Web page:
an autobiography that tells how Glassman took his beliefs
and used them to set up a Zen Center (with a successful
bakery) . . . I had previously thought that Buddhism and
entrepreneurism were terms that didn't even belong in the same
sentence; however, this book proved me wrong.
In addition, it confirmed for me the fact that PR-type folks sometimes
don't know what they're talking about . . . when coming up with
a name for the bakery, many advised against any mention
of the Zen tie-in . . . Glassman disagreed, though, because
he felt that to hide the fact would be not consistent with his
value system . . . he fortunately won out.
My only criticism: I would have liked to have seen a few
more actual lessons; i.e., suggestions that I could apply
to my daily life along the lines of the following one that
I did recall:
As with time, there's almost always enough money to
start the process [of starting a business or virtually
anything else].
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Format: Paperback
Instructions to the Cook is one of the most inspirational and wisdom-filled books I have ever read. The title of this book deceived my perception of this book so I want to stress to all readers; do not be mistaken, this book is neither instruction to a cook nor for just those with Buddhist beliefs.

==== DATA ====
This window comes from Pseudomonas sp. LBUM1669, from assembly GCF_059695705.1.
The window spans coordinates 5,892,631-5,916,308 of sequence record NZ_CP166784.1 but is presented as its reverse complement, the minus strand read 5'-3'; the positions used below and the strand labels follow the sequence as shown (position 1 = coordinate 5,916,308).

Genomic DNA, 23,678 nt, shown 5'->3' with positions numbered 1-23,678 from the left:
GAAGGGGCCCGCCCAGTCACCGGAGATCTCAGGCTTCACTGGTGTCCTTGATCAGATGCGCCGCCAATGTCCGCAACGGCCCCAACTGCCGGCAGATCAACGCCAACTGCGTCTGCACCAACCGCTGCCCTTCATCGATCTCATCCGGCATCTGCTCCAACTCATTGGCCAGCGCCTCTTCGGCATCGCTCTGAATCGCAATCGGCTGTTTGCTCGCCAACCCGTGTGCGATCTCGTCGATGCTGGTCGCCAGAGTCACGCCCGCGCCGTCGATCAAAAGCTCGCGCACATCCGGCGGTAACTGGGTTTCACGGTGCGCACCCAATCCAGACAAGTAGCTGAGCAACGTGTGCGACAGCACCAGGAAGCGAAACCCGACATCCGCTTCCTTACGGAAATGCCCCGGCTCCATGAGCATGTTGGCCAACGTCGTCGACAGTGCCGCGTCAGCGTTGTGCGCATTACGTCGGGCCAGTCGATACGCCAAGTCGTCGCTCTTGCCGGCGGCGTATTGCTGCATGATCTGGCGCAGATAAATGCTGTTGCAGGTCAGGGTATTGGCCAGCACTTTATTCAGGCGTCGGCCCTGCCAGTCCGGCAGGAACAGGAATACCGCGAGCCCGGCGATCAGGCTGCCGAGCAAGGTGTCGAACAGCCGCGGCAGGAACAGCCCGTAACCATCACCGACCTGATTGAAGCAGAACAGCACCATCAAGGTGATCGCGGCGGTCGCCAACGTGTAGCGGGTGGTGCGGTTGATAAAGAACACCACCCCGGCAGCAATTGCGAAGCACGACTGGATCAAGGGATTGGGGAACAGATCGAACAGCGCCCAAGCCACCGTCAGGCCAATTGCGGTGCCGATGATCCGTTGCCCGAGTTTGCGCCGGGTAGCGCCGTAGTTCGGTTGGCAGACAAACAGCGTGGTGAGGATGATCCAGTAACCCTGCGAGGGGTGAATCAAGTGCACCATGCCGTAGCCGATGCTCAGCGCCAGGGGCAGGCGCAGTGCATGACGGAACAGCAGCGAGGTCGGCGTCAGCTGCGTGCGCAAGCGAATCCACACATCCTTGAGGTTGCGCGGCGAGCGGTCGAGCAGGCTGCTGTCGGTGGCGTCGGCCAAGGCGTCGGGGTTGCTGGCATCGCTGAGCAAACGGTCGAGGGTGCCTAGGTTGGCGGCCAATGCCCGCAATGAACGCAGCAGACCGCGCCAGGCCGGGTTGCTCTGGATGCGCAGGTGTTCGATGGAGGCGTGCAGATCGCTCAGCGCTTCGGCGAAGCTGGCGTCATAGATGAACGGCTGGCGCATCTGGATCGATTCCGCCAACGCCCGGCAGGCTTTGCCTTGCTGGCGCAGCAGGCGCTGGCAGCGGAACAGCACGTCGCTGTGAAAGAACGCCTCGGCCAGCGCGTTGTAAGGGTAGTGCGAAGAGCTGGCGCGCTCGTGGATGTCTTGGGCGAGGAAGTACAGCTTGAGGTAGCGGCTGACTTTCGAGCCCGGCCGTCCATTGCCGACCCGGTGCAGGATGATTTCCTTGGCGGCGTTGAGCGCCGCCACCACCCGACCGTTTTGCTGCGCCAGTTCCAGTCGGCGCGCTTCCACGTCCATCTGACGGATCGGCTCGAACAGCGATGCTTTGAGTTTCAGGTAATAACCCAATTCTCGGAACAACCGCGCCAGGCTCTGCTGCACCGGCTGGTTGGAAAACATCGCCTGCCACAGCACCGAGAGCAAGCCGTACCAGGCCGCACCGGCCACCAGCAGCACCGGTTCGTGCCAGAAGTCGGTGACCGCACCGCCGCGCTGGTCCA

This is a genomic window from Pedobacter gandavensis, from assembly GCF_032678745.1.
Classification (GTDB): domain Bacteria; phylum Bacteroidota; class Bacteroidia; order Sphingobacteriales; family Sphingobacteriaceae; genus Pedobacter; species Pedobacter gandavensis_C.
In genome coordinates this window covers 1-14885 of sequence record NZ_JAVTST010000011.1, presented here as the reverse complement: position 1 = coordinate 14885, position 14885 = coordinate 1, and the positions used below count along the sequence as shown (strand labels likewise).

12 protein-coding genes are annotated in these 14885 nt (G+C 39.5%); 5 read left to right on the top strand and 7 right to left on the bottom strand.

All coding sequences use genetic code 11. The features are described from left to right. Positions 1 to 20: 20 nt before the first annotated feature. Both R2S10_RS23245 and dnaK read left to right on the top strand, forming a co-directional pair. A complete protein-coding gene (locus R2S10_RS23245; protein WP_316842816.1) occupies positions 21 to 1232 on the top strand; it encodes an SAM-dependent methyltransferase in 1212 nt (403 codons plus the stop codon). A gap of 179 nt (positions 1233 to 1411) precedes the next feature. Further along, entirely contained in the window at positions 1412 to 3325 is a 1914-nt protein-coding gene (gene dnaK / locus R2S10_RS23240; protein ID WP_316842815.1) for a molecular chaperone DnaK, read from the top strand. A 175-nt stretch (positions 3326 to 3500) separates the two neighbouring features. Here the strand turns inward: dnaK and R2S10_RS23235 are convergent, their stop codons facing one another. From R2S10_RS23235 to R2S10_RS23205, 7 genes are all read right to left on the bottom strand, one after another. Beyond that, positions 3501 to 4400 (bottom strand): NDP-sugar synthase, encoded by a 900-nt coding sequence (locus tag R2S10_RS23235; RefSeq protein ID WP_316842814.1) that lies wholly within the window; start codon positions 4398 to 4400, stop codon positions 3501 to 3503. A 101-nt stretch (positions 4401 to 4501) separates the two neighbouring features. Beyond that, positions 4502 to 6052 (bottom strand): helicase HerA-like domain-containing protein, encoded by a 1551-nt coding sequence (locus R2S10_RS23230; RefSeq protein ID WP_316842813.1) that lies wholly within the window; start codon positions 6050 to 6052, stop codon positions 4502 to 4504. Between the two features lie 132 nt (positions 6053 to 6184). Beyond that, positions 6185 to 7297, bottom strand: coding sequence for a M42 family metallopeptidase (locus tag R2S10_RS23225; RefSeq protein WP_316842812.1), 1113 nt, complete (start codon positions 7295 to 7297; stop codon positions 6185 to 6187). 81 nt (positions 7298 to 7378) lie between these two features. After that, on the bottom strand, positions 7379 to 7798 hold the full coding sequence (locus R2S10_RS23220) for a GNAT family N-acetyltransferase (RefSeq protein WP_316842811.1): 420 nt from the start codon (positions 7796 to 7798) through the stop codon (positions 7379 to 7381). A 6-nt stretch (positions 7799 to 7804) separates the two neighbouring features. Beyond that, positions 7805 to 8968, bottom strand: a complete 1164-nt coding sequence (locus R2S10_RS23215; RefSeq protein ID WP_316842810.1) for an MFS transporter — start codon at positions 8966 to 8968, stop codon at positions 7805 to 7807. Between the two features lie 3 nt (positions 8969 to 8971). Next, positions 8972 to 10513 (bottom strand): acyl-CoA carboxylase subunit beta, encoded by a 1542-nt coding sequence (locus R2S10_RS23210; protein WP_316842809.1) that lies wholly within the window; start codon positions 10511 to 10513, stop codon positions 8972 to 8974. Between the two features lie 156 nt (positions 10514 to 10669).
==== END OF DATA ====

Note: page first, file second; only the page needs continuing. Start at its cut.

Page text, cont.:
Written with Rick Fields, Glassman compiles his deep insight and life experiences into a book that provides guidance for spiritual, mental, and physical well-being for all those who indulge. Regardless of your economic status, religious affiliations, or political beliefs, this book can be beneficial and applicable to all readers.
Glassman metaphorically uses the kitchen and the cook as a clever way to explain his inspirational teachings and wisdom. With Glassman as the chef, he teaches the world how to "cook" the supreme meal, which is living life to the fullest. The book explains how this supreme meal consists of cooking the five courses; spiritual practice, study, livelihood, social action, and relationships and community.
This book is so compelling and motivating because his life story is primary evidence that his recipe is worth cooking for those who hunger and aspire a more fulfilling life. Glassman explains how this fulfillment is found through spirituality, livelihood, and service. I could elaborate on each of his teachings; however, I will leave that for you to read for I am certain my summarizations will not do the justice of Glassman's un-comparable wisdom and insight. I found his instructions so stimulating because I always believed spirituality and service as an essential part of my well-being, but it seems our world has lost sight of the importance of spirituality and service in our selfish world.